Physical characterisation of the geometry and microfluidic flow within microreactors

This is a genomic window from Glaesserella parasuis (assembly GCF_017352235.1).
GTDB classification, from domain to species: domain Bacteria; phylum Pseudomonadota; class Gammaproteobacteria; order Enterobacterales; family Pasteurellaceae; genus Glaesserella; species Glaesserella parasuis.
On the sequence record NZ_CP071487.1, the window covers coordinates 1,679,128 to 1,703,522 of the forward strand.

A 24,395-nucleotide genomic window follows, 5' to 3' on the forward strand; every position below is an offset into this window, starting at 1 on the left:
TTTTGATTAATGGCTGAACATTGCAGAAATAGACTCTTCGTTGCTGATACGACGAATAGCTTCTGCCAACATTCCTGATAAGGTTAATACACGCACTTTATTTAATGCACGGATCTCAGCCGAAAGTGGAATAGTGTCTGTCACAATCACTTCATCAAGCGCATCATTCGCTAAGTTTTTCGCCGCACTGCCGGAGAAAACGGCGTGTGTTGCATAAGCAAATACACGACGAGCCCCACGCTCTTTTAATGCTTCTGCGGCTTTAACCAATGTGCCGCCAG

We have investigated the physical properties of glass microreactors. These devices contain a network of micron-sized channels and have application in chemical synthesis. To perform chemical reactions in a micro reactor one requires an understanding of the microfluidics involved and this has been studied here. A 3D profiling method has been developed to determine the internal micro reactor channel dimensions to an accuracy of a few microns. This technique is based on optical imaging of a dye filled channel network. Its advantages over existing profiling techniques include that it is rapid, non-destructive and capable of profiling the covered interior channels. A model has been developed to predict the voltage- (electroosmotic) and pressure-driven flows of different solvent systems in micro reactor channels with known geometries, from measured electrical currents and driving voltages applied to the electrodes situated in each reservoir. The model was validated usmg extensive experimental measurements of these variables for chips of different channel dimensions, to a level of experimental uncertainty of approximately 20 %. The model provides a useful quantitative tool, which enables the design of channel network dimensions required to achieve a desired set of flow characteristics prior to fabrication. In the final investigation, we set out to understand the effects of voltage-driven mobilisation of charged and uncharged dye species and colloidal particles in a micro reactor channel. Using absorbance-imaging to monitor the dye front velocities it was possible to determine: (1) a channel surface-solvent interface zeta potential and hence, characterise the flow properties of the solvent system and (2) calculate the diffusion coefficient for the charged dye species in the solvent. For the colloid sample with a Gaussian particle size distribution, a range of different velocities and mobilities were observed.